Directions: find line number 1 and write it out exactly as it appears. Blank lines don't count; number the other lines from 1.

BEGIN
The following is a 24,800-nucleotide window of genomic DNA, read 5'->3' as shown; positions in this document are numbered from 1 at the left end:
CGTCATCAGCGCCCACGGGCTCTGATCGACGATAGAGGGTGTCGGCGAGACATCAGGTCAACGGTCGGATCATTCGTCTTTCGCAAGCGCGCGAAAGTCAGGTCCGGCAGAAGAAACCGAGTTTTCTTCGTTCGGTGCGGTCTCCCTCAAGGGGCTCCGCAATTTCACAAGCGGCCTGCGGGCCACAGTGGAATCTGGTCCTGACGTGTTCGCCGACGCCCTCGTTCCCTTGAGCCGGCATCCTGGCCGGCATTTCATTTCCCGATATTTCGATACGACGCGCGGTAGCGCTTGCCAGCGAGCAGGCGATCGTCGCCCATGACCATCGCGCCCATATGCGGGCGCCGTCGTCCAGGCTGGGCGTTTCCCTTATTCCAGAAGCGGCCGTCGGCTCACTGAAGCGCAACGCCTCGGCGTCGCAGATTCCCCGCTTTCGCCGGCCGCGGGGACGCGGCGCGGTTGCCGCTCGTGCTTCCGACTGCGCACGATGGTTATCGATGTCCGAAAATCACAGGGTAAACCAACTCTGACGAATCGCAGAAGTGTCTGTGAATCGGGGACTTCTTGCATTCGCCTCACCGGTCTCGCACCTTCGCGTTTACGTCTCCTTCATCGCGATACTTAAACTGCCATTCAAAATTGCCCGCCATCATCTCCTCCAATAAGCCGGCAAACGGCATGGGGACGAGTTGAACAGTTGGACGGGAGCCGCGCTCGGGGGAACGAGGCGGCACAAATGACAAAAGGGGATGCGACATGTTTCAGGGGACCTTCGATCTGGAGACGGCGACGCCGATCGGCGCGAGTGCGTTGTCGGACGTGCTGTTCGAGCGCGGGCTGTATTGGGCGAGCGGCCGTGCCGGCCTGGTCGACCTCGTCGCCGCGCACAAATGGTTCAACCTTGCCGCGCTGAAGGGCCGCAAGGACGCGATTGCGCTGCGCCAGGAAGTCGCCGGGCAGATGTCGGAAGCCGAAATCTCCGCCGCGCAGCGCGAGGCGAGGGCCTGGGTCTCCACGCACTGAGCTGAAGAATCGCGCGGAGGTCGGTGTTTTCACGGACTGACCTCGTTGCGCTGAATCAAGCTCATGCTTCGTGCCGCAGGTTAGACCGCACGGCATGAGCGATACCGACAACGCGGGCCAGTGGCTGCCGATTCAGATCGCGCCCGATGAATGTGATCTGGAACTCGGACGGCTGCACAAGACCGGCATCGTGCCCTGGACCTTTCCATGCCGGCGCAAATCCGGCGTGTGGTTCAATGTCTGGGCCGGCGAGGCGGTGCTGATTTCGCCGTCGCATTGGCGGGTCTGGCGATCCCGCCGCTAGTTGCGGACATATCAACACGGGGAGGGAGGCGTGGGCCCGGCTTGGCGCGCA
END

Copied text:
The following is a 24,800-nucleotide window of genomic DNA, read 5'->3' as shown; positions in this document are numbered from 1 at the left end: